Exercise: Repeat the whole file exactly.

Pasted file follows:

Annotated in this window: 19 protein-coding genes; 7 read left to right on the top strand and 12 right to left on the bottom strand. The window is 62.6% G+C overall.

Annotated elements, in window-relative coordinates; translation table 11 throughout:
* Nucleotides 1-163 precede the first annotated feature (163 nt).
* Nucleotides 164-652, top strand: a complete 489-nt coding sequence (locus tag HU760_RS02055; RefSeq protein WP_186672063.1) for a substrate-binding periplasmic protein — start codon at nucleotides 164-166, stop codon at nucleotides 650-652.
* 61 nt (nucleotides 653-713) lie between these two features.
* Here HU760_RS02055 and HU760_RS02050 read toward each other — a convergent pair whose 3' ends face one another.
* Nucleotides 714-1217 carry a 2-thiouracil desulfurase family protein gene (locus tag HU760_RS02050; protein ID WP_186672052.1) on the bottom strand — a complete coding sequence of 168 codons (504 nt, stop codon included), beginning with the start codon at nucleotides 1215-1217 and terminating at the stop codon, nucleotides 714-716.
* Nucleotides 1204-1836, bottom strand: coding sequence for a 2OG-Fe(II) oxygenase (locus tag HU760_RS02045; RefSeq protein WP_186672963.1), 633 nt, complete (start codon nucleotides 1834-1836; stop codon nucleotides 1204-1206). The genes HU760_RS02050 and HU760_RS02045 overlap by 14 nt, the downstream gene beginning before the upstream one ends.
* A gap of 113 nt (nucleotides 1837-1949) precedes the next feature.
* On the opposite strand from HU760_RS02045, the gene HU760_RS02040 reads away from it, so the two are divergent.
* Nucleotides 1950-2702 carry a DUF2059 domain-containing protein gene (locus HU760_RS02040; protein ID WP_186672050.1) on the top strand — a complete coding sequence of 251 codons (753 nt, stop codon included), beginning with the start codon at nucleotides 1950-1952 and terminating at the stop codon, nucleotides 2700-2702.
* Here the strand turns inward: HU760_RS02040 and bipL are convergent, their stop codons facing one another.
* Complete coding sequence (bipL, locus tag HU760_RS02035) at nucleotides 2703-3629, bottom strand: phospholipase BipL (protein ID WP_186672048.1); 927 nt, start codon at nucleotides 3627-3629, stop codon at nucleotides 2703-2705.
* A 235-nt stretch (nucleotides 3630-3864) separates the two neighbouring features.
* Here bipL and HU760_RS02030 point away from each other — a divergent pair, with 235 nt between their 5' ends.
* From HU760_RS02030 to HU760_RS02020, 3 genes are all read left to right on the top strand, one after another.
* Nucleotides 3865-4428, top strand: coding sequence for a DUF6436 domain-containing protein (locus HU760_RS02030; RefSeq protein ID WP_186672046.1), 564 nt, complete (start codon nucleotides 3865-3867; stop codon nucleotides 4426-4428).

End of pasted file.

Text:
Annotated in this window: 19 protein-coding genes; 7 read left to right on the top strand and 12 right to left on the bottom strand. The window is 62.6% G+C overall.

Annotated elements, in window-relative coordinates; translation table 11 throughout:
* Nucleotides 1-163 precede the first annotated feature (163 nt).
* Nucleotides 164-652, top strand: a complete 489-nt coding sequence (locus tag HU760_RS02055; RefSeq protein WP_186672063.1) for a substrate-binding periplasmic protein — start codon at nucleotides 164-166, stop codon at nucleotides 650-652.
* 61 nt (nucleotides 653-713) lie between these two features.
* Here HU760_RS02055 and HU760_RS02050 read toward each other — a convergent pair whose 3' ends face one another.
* Nucleotides 714-1217 carry a 2-thiouracil desulfurase family protein gene (locus tag HU760_RS02050; protein ID WP_186672052.1) on the bottom strand — a complete coding sequence of 168 codons (504 nt, stop codon included), beginning with the start codon at nucleotides 1215-1217 and terminating at the stop codon, nucleotides 714-716.
* Nucleotides 1204-1836, bottom strand: coding sequence for a 2OG-Fe(II) oxygenase (locus tag HU760_RS02045; RefSeq protein WP_186672963.1), 633 nt, complete (start codon nucleotides 1834-1836; stop codon nucleotides 1204-1206). The genes HU760_RS02050 and HU760_RS02045 overlap by 14 nt, the downstream gene beginning before the upstream one ends.
* A gap of 113 nt (nucleotides 1837-1949) precedes the next feature.
* On the opposite strand from HU760_RS02045, the gene HU760_RS02040 reads away from it, so the two are divergent.
* Nucleotides 1950-2702 carry a DUF2059 domain-containing protein gene (locus HU760_RS02040; protein ID WP_186672050.1) on the top strand — a complete coding sequence of 251 codons (753 nt, stop codon included), beginning with the start codon at nucleotides 1950-1952 and terminating at the stop codon, nucleotides 2700-2702.
* Here the strand turns inward: HU760_RS02040 and bipL are convergent, their stop codons facing one another.
* Complete coding sequence (bipL, locus tag HU760_RS02035) at nucleotides 2703-3629, bottom strand: phospholipase BipL (protein ID WP_186672048.1); 927 nt, start codon at nucleotides 3627-3629, stop codon at nucleotides 2703-2705.
* A 235-nt stretch (nucleotides 3630-3864) separates the two neighbouring features.
* Here bipL and HU760_RS02030 point away from each other — a divergent pair, with 235 nt between their 5' ends.
* From HU760_RS02030 to HU760_RS02020, 3 genes are all read left to right on the top strand, one after another.
* Nucleotides 3865-4428, top strand: coding sequence for a DUF6436 domain-containing protein (locus HU760_RS02030; RefSeq protein ID WP_186672046.1), 564 nt, complete (start codon nucleotides 3865-3867; stop codon nucleotides 4426-4428).